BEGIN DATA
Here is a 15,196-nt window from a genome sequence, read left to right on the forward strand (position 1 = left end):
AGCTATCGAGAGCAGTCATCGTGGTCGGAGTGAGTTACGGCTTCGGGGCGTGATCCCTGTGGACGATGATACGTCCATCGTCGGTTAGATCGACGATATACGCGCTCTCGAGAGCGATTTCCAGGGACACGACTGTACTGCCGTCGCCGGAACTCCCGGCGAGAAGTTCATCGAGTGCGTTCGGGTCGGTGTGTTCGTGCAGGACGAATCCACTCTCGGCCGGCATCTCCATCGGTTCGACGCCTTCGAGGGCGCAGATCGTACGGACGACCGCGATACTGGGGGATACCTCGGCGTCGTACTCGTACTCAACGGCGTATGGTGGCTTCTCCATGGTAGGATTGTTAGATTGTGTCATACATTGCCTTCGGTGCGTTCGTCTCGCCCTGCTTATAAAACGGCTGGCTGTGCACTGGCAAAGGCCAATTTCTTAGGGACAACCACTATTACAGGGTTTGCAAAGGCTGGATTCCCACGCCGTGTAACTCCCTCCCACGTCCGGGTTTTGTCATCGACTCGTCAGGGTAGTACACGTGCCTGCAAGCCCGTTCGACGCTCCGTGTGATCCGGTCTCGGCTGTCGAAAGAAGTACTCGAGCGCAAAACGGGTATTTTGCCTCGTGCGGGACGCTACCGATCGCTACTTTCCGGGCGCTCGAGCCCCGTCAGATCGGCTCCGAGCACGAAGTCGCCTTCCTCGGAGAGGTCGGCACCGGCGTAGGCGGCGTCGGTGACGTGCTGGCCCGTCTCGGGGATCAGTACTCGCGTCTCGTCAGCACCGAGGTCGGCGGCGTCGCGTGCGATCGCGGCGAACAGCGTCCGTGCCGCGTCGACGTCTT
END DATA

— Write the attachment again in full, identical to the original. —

Here is a 15,196-nt window from a genome sequence, read left to right on the forward strand (position 1 = left end):
AGCTATCGAGAGCAGTCATCGTGGTCGGAGTGAGTTACGGCTTCGGGGCGTGATCCCTGTGGACGATGATACGTCCATCGTCGGTTAGATCGACGATATACGCGCTCTCGAGAGCGATTTCCAGGGACACGACTGTACTGCCGTCGCCGGAACTCCCGGCGAGAAGTTCATCGAGTGCGTTCGGGTCGGTGTGTTCGTGCAGGACGAATCCACTCTCGGCCGGCATCTCCATCGGTTCGACGCCTTCGAGGGCGCAGATCGTACGGACGACCGCGATACTGGGGGATACCTCGGCGTCGTACTCGTACTCAACGGCGTATGGTGGCTTCTCCATGGTAGGATTGTTAGATTGTGTCATACATTGCCTTCGGTGCGTTCGTCTCGCCCTGCTTATAAAACGGCTGGCTGTGCACTGGCAAAGGCCAATTTCTTAGGGACAACCACTATTACAGGGTTTGCAAAGGCTGGATTCCCACGCCGTGTAACTCCCTCCCACGTCCGGGTTTTGTCATCGACTCGTCAGGGTAGTACACGTGCCTGCAAGCCCGTTCGACGCTCCGTGTGATCCGGTCTCGGCTGTCGAAAGAAGTACTCGAGCGCAAAACGGGTATTTTGCCTCGTGCGGGACGCTACCGATCGCTACTTTCCGGGCGCTCGAGCCCCGTCAGATCGGCTCCGAGCACGAAGTCGCCTTCCTCGGAGAGGTCGGCACCGGCGTAGGCGGCGTCGGTGACGTGCTGGCCCGTCTCGGGGATCAGTACTCGCGTCTCGTCAGCACCGAGGTCGGCGGCGTCGCGTGCGATCGCGGCGAACAGCGTCCGTGCCGCGTCGACGTCTT